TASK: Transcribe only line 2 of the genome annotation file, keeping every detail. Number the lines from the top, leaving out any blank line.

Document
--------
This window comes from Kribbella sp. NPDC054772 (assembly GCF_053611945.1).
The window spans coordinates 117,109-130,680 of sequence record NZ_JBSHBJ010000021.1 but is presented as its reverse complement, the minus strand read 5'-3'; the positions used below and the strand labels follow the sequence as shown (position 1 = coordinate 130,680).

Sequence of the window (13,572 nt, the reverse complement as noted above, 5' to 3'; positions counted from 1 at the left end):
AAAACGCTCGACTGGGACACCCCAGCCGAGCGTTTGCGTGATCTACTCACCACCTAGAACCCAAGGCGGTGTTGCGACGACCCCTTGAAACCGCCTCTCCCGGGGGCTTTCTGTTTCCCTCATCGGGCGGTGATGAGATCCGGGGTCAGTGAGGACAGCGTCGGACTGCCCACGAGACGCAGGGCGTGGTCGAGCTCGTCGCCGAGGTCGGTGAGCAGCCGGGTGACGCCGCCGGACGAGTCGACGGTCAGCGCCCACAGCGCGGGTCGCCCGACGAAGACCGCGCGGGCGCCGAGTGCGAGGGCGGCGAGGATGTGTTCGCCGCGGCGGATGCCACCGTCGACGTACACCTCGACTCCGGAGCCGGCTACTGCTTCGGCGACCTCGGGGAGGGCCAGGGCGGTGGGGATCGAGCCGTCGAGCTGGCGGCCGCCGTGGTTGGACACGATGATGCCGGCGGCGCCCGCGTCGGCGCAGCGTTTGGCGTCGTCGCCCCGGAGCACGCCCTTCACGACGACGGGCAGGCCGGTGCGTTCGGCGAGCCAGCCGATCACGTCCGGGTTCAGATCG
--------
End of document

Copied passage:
The window spans coordinates 117,109-130,680 of sequence record NZ_JBSHBJ010000021.1 but is presented as its reverse complement, the minus strand read 5'-3'; the positions used below and the strand labels follow the sequence as shown (position 1 = coordinate 130,680).